This week Cade Logue wrote an informative piece in the on-line periodical The Blue State Conservative with the central tenet that Confederate soldiers of the US Civil War were not traitors.
I agree with his sentiment and am impressed with his research. Reasonable people may disagree, but the facts are facts. There are distinctions worthy of note.
What necessitates his strong article? I see a pile of related acts, mostly vandals, some hard-headed and hard-hearted, and an inability to discriminate between history for its own sake (as an arbiter of American values) and outright intimidation.
Most of this is about imagery. Are the Confederate dead worthy of memorializing? Any American soldier, yes, and attempts to destroy genuine remembrances, especially in cemeteries, is unreasonable and unnecessarily cruel. The enlisted Confederate was likely dirt poor, illiterate, and didn’t own slaves. His error in judgment in life before conscription was tempered by false church values and wanting to keep what little he had.
And once any soldier’s life is lost he deserves the dignity of a decent burial and an opportunity for his family to pay respects, for generations if possible. A statue of an unidentified soldier or an angel in a graveyard should be looked on with respect and reverence.
But it ends there.
I read Uncle Tom’s Cabin this week, after pretending to read the novel in high school. I don’t know anyone who admits to chewing through it, but most people think of the pejorative of Uncle Tom as an insult. He was, in fact, a modest hero, unashamed Christian, and humble martyr. More on this later.
There are three huge elements of imagery in America which should be eliminated.
First, reverse dedicating Army posts for Confederate generals, which is long overdue. These flag officers likely were West Point graduates and fought for the wrong side. Whatever legislative mechanism of the past that worked up these native son names, most certainly a transactional end note to a larger congressional abuse, should be acknowledged and fixed forthwith.
One example particularly galls me: General Braxton Bragg of the CSA was a particularly brutal commander, and his vanity and incompetence caused the unnecessary additional carnage of both blue and gray men in the bloodiest battle of the Civil War – the Battle of Stones River in Tennessee. See The March of the Orphans and Battle of Stones River, a historical novel available on my website.
There are at least ten such named forts and posts and if the US Army can stand down for unnecessary Critical Race Theory witch hunts for 60 days, it can certainly take a permanent step by getting rid of these asinine symbolic references.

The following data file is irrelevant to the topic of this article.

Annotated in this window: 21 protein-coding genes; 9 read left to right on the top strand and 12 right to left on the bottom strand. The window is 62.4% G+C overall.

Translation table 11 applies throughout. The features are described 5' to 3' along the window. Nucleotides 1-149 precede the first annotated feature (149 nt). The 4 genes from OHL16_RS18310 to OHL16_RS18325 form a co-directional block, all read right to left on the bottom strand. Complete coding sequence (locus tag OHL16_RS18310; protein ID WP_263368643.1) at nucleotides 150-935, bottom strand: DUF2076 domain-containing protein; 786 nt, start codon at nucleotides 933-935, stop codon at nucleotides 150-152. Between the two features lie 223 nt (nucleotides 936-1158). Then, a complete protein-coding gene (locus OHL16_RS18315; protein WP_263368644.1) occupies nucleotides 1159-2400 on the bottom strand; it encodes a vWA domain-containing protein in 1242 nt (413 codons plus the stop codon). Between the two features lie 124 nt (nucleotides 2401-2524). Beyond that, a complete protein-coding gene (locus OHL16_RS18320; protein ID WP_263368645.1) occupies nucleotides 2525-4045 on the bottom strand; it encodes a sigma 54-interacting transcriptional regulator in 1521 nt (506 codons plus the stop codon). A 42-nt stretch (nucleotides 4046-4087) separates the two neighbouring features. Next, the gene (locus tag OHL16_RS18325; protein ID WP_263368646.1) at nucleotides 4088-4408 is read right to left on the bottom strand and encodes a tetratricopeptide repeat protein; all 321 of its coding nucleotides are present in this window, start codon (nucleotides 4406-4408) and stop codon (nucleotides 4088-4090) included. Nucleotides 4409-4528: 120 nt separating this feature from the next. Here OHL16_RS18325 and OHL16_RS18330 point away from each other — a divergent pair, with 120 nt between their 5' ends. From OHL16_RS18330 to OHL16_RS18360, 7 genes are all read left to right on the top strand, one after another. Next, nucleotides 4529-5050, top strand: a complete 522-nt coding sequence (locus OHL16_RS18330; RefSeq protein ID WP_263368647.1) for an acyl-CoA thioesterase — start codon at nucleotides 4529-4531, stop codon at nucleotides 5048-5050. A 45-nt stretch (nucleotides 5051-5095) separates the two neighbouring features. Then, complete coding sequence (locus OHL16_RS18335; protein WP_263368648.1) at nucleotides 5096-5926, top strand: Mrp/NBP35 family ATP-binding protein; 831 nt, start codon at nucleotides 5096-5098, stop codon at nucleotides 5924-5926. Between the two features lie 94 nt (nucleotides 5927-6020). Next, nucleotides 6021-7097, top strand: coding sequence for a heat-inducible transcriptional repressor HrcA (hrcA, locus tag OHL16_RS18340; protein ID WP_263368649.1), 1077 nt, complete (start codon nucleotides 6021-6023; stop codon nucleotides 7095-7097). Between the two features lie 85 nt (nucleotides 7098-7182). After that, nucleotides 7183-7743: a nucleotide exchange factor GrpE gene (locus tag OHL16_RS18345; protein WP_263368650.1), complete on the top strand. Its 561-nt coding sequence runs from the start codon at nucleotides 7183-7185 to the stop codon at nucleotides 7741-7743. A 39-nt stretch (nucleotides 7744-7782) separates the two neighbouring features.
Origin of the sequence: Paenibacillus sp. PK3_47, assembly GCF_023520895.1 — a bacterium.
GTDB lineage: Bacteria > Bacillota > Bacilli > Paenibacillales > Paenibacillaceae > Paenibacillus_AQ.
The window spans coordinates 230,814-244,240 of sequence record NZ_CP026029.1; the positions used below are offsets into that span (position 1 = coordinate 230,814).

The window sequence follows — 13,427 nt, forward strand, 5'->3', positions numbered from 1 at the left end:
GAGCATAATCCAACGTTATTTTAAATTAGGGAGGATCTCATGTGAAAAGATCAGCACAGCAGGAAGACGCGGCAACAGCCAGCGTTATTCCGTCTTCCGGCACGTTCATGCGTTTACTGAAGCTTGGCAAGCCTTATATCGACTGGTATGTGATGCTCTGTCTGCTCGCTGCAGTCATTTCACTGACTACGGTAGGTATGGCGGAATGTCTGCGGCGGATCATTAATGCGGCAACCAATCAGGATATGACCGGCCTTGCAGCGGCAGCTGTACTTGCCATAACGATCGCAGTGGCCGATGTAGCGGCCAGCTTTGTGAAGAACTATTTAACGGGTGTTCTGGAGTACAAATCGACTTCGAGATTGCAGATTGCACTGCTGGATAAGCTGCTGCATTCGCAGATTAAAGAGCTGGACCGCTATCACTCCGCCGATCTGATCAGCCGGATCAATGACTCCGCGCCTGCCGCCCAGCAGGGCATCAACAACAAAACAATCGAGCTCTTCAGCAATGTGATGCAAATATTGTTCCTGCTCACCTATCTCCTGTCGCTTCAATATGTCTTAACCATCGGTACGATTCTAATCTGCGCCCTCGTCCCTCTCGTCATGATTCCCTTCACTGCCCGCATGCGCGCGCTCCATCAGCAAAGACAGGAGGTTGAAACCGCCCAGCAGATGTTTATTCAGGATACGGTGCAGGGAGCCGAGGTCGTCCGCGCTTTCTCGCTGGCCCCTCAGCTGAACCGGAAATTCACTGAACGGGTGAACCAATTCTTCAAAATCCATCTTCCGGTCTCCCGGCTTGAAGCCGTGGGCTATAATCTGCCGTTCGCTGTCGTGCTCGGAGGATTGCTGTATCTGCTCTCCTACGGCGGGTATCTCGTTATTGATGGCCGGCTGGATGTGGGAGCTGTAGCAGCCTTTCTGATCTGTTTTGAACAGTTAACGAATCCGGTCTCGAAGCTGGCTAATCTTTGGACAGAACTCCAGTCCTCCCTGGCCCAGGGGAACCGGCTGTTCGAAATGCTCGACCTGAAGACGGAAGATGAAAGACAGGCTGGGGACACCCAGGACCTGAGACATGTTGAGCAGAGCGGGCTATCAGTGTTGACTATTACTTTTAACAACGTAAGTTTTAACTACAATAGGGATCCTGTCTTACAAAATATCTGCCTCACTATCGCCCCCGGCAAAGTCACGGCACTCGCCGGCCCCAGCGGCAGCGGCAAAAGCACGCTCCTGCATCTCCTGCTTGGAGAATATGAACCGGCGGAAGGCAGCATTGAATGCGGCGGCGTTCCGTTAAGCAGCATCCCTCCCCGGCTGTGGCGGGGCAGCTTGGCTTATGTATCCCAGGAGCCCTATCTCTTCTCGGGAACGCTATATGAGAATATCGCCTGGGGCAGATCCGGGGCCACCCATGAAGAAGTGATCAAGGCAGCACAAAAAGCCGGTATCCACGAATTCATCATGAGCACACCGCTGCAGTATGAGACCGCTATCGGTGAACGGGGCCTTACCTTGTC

Second are the statues on public or federal land that venerate these Confederate military leaders. Again, except for cemeteries, these effigies have no place in America. These “leaders” of the CSA harbored the morally indefensible position that people could be bought and sold, separated from their family by the almighty dollar, and discarded after brutal use. States had the right then to allow it, but that did not make it right.
There are exceptions to doing the right thing that mar the community’s ability to correct an injustice. Toppling statues and spray-painting vulgarities, like the insanity of last summer, are acts of intimidation and aggression no different than erecting the statues in the first place. On one hand there are miscreants hiding behind masks and mobs and on the other there are politicians babbling about heritage. Both are terrorist acts and harden opposition.
Third and last, the Confederate flag. I am unsure that even a cemetery should allow it unfurled. It has no place in the public sphere except for museums, like the Nazi flag. Please save the free speech nonsense. I am a son of New Jersey. I grew up believing that the Confederate stars and bars were about a losing cause, and there was moral righteousness in its defeat and graciousness in the US government’s generosity after Lee’s surrender.
Now I see people brandish the flag and I think they are just plain losers, a judgment I cannot shake or apologize for. The idea that it is about heritage is senseless and cretinous, full-stop. That flag is about subjugating humans for a thin class of economically advantaged charlatans, the majority of whom were morally bankrupt and evil. That flag is about intimidation. It shows the possessor to be wholly ignorant or inherently evil.
I have a solution for those who think my words too harsh. Read Uncle Tom’s Cabin. It is still powerful 170 years later. Harriet Beecher Stowe’s novel was a catalyst to force northern values to seek a military solution to the abomination of slavery.
What is evident is that the average citizen of the young nation, up until Stowe’s book, was accustomed to slavery “in the South” and saw it, slavery, in plain sight but shrugged and sighed and believed it was a part of the human condition and the misery of the universe. So, accept it. After the book’s publication, it was now everyone’s shared stain of inhumanity. Yes, worth fighting to defeat.
If you read Uncle Tom’s Cabin and still think the South should rise again, you, sir, have no soul. And may God have mercy on you.
By Kevin Horgan
Kevin Horgan is a regular contributor to The Blue State Conservative. He is an author, retired attorney, and Marine. His work can be found on his blog Our Culture Inchoate, and his books, including his most recent novel A Face on the Flag, are available at Amazon.